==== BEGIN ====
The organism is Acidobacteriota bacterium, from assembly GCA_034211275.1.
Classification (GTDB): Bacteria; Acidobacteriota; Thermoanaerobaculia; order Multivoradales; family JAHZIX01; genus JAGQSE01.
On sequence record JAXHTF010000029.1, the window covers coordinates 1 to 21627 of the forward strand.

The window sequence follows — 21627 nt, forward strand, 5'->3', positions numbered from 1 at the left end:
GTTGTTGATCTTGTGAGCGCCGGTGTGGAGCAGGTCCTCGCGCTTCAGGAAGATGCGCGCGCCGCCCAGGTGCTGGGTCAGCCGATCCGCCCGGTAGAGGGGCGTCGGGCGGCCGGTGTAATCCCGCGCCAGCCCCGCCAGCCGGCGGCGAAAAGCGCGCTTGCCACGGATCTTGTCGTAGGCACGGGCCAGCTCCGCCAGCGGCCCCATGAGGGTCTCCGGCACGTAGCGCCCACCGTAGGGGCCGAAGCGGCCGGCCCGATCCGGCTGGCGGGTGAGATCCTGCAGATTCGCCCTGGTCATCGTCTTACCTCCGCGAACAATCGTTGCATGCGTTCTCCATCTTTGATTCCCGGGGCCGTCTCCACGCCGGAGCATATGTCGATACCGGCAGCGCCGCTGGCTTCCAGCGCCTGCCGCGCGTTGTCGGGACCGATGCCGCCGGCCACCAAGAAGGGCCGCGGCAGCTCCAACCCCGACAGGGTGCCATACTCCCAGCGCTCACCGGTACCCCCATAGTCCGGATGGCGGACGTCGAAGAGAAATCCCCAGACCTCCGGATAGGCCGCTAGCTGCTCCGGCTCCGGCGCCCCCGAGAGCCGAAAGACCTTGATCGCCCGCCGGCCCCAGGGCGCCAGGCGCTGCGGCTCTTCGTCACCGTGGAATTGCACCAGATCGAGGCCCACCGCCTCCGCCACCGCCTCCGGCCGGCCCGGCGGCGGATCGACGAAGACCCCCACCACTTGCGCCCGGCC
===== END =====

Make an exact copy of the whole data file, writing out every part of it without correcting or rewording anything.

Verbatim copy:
The organism is Acidobacteriota bacterium, from assembly GCA_034211275.1.
Classification (GTDB): Bacteria; Acidobacteriota; Thermoanaerobaculia; order Multivoradales; family JAHZIX01; genus JAGQSE01.
On sequence record JAXHTF010000029.1, the window covers coordinates 1 to 21627 of the forward strand.

The window sequence follows — 21627 nt, forward strand, 5'->3', positions numbered from 1 at the left end:
GTTGTTGATCTTGTGAGCGCCGGTGTGGAGCAGGTCCTCGCGCTTCAGGAAGATGCGCGCGCCGCCCAGGTGCTGGGTCAGCCGATCCGCCCGGTAGAGGGGCGTCGGGCGGCCGGTGTAATCCCGCGCCAGCCCCGCCAGCCGGCGGCGAAAAGCGCGCTTGCCACGGATCTTGTCGTAGGCACGGGCCAGCTCCGCCAGCGGCCCCATGAGGGTCTCCGGCACGTAGCGCCCACCGTAGGGGCCGAAGCGGCCGGCCCGATCCGGCTGGCGGGTGAGATCCTGCAGATTCGCCCTGGTCATCGTCTTACCTCCGCGAACAATCGTTGCATGCGTTCTCCATCTTTGATTCCCGGGGCCGTCTCCACGCCGGAGCATATGTCGATACCGGCAGCGCCGCTGGCTTCCAGCGCCTGCCGCGCGTTGTCGGGACCGATGCCGCCGGCCACCAAGAAGGGCCGCGGCAGCTCCAACCCCGACAGGGTGCCATACTCCCAGCGCTCACCGGTACCCCCATAGTCCGGATGGCGGACGTCGAAGAGAAATCCCCAGACCTCCGGATAGGCCGCTAGCTGCTCCGGCTCCGGCGCCCCCGAGAGCCGAAAGACCTTGATCGCCCGCCGGCCCCAGGGCGCCAGGCGCTGCGGCTCTTCGTCACCGTGGAATTGCACCAGATCGAGGCCCACCGCCTCCGCCACCGCCTCCGGCCGGCCCGGCGGCGGATCGACGAAGACCCCCACCACTTGCGCCCGGCC